Character Creation

Creating a Character

This month’s topic: How do you develop secondary characters? Do you
even have a favorite secondary character?

I don’t develop secondary characters any differently than I develop the major ones: I imagine them moving and talking, and I write little scenes about them. I know that many authors fill out lists of characteristics about their characters, but I usually can’t answer those questions until after I’ve written most of the first draft.

I do sometimes give my characters personality tests. Myers-Briggs is a favorite of mine, not because I take it as gospel in any way, but because it is pretty quick and easy to use. Enneagrams, which I believe gives a much fuller picture of a character, is, for me, both more difficult to “administer” and more difficult to understand.

Myers-Briggs:

This test was once a popular method of typing your boss and co-workers. Your Myers-Briggs type is a four-letter code that spells out your place on each of the four axes:

E or I: Introverted or extraverted

N or S:  Intuition (N) or sensing(S) N’s start with the big picture and S’s start with the details.

F or T: Feeling (F) or Thinking (T). Feelers make decisions with their hearts (think Captain Kirk) and T’s with their heads (Mr. Spock).

J or P: Judging(J) or Perceiving(P):  J’s enjoy routine and P’s like surprises.

Here is a writeup of the eight preferences: https://www.knowyourtype.com/8_preferences.html

and here’s one about the sixteen types:  www.khttps://www.knowyourtype.com/16_types.html

Multiple-choice Myers-Briggs test: http://www.humanmetrics.com/cgi-win/jtypes2.asp

A much simpler one where you just have to pick one in each of the four categories (includes descriptions): http://www.personalitypathways.com/type_inventory.html

Another simple test:  http://www.teamtechnology.co.uk/mmdi/questionnaire/

Enneagram

An Enneagram is pictured as a circle with intersecting lines, and a type consists of one of the nine types, a wing type, and a variant. In spite of having taken an online course and doing some reading on Enneagrams, I still don’t have much of a ‘feel’ for the types.

Enneagram:

Official:  www.enneagraminstitute.com

Chakras and enneagram information, easier (IMO) to understand http://www.eclecticenergies.com/

About the nine types: http://www.9types.com/

Free enneagram test http://www.eclecticenergies.com/enneagram/test.php

Another one http://www.9types.com/rheti/index.php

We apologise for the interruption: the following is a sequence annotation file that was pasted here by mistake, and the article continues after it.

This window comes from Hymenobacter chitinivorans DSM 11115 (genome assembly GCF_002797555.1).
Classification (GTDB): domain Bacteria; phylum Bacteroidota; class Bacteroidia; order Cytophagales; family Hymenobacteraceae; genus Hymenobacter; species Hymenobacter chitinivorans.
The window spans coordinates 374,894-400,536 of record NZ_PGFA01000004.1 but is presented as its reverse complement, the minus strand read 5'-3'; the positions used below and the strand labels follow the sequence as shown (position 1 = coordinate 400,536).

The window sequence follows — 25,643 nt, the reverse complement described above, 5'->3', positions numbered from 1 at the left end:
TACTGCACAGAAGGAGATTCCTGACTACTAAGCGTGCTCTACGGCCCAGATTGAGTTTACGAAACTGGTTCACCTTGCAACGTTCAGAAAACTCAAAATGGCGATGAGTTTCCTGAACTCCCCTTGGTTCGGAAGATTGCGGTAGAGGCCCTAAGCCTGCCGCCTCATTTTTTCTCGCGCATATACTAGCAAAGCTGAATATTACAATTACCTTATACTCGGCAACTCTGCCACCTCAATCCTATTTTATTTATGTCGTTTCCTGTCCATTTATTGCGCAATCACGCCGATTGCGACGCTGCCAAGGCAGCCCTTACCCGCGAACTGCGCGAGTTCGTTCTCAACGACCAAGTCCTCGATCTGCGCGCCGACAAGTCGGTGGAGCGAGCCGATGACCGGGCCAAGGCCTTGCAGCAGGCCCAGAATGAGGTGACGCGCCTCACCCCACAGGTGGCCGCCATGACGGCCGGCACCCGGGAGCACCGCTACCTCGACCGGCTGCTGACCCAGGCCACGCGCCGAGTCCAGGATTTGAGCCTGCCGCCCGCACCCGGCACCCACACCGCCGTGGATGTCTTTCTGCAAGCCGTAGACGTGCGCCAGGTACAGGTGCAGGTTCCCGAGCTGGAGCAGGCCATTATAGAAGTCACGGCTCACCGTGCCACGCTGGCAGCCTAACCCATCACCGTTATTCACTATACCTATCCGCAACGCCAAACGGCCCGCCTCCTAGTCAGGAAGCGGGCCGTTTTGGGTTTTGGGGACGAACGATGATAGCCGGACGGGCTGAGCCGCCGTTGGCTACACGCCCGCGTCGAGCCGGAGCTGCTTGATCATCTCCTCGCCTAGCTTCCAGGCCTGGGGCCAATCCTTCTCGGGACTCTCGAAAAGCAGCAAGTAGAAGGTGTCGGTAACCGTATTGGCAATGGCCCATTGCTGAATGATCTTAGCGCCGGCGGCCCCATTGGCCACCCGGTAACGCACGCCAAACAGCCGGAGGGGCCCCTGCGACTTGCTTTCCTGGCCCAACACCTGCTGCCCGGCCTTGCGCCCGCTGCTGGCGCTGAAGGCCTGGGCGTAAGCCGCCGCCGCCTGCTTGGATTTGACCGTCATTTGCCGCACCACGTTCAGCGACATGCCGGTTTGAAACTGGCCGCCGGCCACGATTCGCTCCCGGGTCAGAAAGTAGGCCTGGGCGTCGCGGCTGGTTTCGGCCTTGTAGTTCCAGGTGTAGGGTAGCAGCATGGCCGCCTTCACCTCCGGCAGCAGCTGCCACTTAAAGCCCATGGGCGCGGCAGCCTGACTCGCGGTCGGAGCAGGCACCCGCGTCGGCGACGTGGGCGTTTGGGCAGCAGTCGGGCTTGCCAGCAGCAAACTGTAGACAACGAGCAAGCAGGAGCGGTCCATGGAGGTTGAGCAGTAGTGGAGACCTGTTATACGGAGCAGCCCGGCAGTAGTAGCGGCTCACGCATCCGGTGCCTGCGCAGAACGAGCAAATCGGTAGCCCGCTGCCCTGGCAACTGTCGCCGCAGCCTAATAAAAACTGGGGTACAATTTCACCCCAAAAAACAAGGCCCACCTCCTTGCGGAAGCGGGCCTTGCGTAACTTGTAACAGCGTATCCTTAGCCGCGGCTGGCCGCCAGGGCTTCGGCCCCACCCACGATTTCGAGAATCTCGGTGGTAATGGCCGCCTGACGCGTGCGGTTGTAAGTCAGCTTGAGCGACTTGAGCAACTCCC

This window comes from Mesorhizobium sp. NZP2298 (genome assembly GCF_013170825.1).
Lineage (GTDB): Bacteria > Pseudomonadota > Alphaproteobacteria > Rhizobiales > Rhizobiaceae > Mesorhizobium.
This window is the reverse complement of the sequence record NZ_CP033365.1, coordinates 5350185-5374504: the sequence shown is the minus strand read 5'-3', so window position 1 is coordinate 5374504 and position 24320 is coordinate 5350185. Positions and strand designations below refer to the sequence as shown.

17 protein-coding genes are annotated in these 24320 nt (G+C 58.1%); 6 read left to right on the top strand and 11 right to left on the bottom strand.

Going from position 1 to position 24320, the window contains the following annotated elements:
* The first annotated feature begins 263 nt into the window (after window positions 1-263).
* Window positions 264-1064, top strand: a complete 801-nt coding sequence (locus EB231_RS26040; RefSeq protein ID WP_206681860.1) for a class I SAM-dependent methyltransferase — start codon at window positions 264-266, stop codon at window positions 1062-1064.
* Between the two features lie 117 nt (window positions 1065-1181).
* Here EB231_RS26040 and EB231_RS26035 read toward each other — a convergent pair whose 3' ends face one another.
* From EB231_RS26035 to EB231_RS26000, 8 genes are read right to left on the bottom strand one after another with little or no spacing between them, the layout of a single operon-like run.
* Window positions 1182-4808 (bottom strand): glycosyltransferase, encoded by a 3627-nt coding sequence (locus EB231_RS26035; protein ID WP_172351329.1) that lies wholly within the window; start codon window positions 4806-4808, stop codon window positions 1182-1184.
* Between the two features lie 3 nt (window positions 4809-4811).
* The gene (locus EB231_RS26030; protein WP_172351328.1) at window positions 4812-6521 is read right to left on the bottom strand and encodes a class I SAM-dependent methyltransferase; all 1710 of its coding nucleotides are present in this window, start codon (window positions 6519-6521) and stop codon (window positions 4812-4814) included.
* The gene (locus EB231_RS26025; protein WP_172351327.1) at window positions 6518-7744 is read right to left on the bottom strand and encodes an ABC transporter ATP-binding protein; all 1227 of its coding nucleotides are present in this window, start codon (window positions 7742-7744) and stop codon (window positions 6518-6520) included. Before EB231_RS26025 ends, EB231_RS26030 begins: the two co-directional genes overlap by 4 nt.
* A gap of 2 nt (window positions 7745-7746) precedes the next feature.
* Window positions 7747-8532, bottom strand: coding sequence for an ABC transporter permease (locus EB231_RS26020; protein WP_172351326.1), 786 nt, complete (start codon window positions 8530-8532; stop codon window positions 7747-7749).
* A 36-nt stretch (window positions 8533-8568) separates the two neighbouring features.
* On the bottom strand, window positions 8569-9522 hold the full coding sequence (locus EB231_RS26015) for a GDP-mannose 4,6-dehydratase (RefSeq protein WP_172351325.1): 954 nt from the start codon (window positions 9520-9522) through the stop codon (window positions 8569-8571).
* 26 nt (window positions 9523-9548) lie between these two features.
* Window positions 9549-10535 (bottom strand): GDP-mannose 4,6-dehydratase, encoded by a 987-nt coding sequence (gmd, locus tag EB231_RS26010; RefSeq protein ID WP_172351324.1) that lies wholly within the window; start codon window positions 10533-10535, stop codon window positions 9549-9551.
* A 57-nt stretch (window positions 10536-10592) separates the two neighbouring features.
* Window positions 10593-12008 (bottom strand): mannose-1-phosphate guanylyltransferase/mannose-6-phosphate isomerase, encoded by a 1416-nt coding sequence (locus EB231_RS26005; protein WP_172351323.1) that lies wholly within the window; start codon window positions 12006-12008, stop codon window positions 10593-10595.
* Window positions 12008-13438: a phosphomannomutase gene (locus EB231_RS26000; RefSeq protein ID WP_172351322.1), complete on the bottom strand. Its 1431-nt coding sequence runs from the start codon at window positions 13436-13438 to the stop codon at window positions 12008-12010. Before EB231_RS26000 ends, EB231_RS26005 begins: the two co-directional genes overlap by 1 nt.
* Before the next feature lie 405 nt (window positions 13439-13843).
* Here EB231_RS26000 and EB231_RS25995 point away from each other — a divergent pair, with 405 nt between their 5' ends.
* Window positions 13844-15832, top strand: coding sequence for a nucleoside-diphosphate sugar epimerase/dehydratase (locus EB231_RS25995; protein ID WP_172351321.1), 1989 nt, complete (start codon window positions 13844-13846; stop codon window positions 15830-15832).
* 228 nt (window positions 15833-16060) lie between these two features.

Character Creation Software

Typing Chimp has a free version available for download. It’s loads of fun, but some features are disabled: http://www.typingchimp.com/

Writers cafe http://www.writerscafe.com/

Links

Here is a link to my publisher’s website, where you will find all four of the novels mentioned above: http://museituppublishing.com/bookstore/index.php/our-authors/56-our-authors/authors-f/149-author-4764

Do check out the posts of the other participants

Skye Taylor http://www.skye-writer.com/blogging_by_the_sea
Margaret Fieland https://margaretfieland.wordpress.com
Helena Fairfax http://www.helenafairfax.com/blog
Dr. Bob Rich https://wp.me/p3Xihq-1tC
Fiona McGier http://www.fionamcgier.com/
Beverley Bateman http://beverleybateman.blogspot.ca/
Connie Vines http://mizging.blogspot.com/
Judith Copek http://lynx-sis.blogspot.com/
Rhobin L Courtright http://rhobinsrambles.blogspot.com/

Victoria Chatham http://www.victoriachatham.com

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4 thoughts on “Character Creation

  1. Rhobin

    Hi Margaret. I hadn’t heard of any of those sites for character development, but as you mention in your first paragraph, imagination perhaps works best.

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  2. fionamcgierFiona McGier

    Very interesting that you do so much research even on secondary characters. As authors, we really do get involved with our characters, don’t we? To the point of knowing them almost as well as we know our “real-life” friends.

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    Reply

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